Malaysia's prime minister, Najib Razak, says there is a "high degree of certainty" someone deliberately shut off the communications systems on the missing Malaysian jetliner, but he stopped short of saying the plane was hijacked.
Najib's remarks Saturday triggered a new flood of speculation into what caused the Boeing 777 to vanish from civilian radar soon after taking off on March 8.
He said somewhere near the Malaysian border the plane's transponder was switched off, before the jet veered westward in a fashion "consistent with deliberate action."
"The Royal Malaysian Air Force primary radar data showed that an aircraft, which was believed, but not confirmed to be MH370 did indeed turn back. It then flew in a westerly direction back over peninsula Malaysia before turning northwest," he said.
The prime minister said despite media reports of a hijacking, Malaysian authorities are looking into all possibilities of what might have caused the flight to deviate from its original path. He said officials are refocusing their investigation on the crew and passengers.
Najib said signals between the Malaysia Airlines plane and a satellite continued more than six-and-a-half hours after primary contact with the jet was lost.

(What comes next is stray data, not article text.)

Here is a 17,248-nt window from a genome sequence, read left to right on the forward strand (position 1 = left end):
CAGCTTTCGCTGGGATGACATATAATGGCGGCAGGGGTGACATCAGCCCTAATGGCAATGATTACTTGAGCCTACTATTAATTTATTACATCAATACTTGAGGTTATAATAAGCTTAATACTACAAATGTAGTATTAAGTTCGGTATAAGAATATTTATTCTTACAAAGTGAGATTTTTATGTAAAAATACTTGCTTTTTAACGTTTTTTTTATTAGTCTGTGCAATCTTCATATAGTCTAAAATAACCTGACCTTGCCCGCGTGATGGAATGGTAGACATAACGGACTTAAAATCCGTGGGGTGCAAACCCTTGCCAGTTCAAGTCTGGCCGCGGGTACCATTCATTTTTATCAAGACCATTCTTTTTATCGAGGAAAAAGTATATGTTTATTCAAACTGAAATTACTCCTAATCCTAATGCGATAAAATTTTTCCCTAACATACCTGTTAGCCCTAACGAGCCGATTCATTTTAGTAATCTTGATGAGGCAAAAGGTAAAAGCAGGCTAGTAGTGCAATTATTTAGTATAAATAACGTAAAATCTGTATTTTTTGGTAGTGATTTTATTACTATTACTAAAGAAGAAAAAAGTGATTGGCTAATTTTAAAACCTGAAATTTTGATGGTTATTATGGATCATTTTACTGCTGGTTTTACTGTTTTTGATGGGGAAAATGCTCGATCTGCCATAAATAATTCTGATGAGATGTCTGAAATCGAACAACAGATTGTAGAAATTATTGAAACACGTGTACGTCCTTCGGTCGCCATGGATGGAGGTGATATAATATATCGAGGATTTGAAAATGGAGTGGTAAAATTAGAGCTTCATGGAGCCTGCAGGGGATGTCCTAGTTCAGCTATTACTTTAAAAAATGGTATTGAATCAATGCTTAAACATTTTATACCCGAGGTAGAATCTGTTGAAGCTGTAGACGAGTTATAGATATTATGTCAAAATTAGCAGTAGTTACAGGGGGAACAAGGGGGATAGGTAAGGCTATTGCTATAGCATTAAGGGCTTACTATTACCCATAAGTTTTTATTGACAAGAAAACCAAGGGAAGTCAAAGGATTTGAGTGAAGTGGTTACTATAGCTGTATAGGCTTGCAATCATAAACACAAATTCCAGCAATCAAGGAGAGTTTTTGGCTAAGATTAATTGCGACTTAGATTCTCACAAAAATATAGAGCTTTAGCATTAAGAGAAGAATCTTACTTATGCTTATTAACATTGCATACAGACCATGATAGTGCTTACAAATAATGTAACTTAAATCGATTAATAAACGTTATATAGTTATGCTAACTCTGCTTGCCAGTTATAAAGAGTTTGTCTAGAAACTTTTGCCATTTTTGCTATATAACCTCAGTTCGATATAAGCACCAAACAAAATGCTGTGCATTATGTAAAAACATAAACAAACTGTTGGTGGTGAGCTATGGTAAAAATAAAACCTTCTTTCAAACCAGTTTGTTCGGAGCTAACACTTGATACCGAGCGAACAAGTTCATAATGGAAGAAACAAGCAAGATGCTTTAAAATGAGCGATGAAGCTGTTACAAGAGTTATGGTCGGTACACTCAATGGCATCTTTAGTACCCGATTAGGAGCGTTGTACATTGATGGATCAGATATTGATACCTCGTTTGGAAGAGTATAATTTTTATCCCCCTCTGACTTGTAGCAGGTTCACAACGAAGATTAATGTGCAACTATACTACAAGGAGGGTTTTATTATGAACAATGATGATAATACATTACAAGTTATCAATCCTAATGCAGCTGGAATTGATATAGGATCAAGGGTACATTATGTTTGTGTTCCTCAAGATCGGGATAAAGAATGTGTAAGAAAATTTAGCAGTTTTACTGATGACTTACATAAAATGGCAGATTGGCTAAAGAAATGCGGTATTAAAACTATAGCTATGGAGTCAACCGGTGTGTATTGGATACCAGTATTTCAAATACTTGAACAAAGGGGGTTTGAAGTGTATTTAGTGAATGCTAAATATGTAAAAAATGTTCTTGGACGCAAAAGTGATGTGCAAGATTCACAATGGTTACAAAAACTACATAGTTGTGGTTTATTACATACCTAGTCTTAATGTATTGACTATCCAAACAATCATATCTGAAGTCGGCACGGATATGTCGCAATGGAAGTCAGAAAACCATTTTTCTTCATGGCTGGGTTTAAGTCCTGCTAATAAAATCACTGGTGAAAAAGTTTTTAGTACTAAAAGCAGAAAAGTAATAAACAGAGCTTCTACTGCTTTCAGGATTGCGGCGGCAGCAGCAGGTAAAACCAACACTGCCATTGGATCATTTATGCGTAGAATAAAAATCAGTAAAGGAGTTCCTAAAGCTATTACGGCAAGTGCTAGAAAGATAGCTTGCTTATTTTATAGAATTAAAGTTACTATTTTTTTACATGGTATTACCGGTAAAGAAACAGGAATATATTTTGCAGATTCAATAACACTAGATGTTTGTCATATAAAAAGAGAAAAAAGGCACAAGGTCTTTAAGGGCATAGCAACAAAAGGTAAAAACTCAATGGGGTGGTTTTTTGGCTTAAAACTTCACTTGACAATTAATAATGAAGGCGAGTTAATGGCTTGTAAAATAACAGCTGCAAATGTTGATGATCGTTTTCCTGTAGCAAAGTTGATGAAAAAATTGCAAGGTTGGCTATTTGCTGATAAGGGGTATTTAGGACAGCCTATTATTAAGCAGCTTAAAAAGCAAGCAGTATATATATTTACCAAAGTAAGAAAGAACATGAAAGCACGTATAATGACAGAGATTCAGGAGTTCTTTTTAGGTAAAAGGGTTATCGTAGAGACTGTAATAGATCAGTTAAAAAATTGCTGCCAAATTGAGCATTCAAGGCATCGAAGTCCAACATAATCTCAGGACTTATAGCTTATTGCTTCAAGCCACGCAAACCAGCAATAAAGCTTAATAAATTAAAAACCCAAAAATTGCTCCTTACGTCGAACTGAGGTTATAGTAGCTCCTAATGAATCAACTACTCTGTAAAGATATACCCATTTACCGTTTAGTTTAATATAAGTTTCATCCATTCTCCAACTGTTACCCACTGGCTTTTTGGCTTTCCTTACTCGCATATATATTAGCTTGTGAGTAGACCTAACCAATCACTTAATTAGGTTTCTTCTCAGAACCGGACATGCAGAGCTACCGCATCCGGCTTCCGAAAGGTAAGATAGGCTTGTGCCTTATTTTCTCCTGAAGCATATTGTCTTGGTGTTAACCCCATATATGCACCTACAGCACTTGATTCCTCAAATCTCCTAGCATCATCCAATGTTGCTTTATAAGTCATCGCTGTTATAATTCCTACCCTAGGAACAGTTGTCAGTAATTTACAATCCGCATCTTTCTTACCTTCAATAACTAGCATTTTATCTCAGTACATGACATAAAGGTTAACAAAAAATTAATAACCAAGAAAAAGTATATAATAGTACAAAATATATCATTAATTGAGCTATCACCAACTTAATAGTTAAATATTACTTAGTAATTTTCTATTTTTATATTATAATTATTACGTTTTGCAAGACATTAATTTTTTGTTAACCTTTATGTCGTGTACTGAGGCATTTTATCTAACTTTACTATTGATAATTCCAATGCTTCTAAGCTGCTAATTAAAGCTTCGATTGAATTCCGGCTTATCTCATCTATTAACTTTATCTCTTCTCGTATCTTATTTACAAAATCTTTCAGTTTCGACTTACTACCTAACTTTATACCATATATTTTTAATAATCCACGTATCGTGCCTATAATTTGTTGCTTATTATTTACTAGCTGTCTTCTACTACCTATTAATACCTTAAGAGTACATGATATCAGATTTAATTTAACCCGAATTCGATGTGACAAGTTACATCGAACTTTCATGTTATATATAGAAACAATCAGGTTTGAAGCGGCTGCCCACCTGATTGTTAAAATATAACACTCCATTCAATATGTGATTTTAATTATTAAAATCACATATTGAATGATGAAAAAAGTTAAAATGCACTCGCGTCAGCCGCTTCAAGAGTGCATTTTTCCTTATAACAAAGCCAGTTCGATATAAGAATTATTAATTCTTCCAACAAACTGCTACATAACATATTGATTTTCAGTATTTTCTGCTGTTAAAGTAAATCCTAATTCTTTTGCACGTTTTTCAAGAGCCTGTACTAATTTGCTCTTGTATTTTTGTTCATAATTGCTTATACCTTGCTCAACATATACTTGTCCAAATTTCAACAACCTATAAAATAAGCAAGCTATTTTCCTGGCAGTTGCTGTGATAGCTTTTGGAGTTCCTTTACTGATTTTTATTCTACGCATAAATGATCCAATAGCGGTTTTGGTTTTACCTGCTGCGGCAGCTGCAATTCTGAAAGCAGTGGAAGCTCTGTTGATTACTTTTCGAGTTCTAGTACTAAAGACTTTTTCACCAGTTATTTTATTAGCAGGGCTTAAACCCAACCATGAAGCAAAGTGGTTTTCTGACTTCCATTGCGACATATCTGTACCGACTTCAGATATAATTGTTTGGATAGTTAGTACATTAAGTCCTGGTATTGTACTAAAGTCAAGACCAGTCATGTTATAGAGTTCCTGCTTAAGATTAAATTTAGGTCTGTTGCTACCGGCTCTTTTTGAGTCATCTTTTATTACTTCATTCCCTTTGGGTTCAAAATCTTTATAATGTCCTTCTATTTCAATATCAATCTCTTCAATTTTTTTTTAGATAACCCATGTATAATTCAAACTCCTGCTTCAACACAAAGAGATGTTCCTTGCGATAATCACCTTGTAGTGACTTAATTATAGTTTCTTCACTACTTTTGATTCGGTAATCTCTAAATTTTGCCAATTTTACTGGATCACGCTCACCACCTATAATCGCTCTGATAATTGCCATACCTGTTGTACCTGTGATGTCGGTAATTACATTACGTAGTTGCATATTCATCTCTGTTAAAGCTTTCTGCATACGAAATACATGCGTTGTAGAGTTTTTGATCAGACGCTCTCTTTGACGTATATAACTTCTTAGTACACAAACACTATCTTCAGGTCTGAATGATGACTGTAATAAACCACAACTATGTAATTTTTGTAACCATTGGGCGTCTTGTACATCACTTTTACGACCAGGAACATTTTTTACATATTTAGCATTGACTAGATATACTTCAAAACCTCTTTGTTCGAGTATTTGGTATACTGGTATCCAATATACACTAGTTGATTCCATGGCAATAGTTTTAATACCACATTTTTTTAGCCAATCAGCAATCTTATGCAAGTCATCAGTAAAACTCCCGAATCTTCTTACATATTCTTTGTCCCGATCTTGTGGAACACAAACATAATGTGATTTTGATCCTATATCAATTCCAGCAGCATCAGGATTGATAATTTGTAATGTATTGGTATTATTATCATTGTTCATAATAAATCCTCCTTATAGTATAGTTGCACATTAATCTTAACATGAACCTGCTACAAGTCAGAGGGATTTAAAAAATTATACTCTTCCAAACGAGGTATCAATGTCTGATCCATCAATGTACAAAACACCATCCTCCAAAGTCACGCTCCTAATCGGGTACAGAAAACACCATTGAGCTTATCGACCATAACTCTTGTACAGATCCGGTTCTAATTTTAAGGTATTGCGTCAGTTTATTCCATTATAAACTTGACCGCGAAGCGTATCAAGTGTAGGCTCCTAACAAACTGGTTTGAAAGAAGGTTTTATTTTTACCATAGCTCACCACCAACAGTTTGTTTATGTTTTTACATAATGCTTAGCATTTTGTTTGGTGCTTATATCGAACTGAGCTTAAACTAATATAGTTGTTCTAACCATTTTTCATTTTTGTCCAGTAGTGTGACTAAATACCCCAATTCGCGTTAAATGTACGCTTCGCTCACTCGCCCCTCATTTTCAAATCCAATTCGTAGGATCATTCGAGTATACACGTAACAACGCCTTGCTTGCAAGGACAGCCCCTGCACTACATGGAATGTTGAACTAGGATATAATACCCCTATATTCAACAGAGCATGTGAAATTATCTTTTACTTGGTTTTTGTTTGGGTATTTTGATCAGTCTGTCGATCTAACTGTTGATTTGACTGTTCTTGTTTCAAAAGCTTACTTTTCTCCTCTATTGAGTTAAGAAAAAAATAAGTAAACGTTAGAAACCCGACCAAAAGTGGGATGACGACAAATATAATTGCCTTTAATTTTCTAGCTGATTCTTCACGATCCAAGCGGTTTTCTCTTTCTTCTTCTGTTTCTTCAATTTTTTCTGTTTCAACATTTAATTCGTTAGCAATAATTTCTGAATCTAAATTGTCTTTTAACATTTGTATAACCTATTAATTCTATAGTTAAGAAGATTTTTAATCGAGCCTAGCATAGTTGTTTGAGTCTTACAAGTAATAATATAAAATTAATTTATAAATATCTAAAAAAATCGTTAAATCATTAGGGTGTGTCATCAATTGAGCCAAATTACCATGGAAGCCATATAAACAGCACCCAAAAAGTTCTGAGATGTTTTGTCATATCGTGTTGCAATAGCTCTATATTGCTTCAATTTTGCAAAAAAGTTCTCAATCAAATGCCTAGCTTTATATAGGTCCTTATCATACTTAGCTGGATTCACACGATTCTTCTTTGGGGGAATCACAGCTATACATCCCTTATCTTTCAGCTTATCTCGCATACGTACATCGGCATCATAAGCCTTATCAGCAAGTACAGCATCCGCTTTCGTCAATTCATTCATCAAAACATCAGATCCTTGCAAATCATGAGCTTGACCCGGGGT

He said authorities are now trying to trace the plane in two possible corridors: one from the border of Kazakhstan to northern Thailand, and the other south to the southern Indian Ocean. He said search efforts in the South China Sea are ending.
The disappearance of Malaysia Airlines Flight 370 has led to one of aviation's most puzzling mysteries.
Speculation has been rampant about what caused the plane's disappearance, including mechanical failure, a hijacking, terrorism or pilot intent to commit suicide.
Dozens of ships and planes from about 15 countries have contributed to the search for the aircraft, which had 239 people on board. It was flying from Kuala Lumpur to Beijing when it disappeared.
U.S. officials have said the jet may have crashed into the Indian Ocean. Indian military aircraft have flown in the Indian Ocean over the Andaman and Nicobar Islands - more than 500 mostly uninhabited, heavily forested land masses.
About two-thirds of the people on board the missing flight were Chinese. Other passengers included Europeans and Americans.
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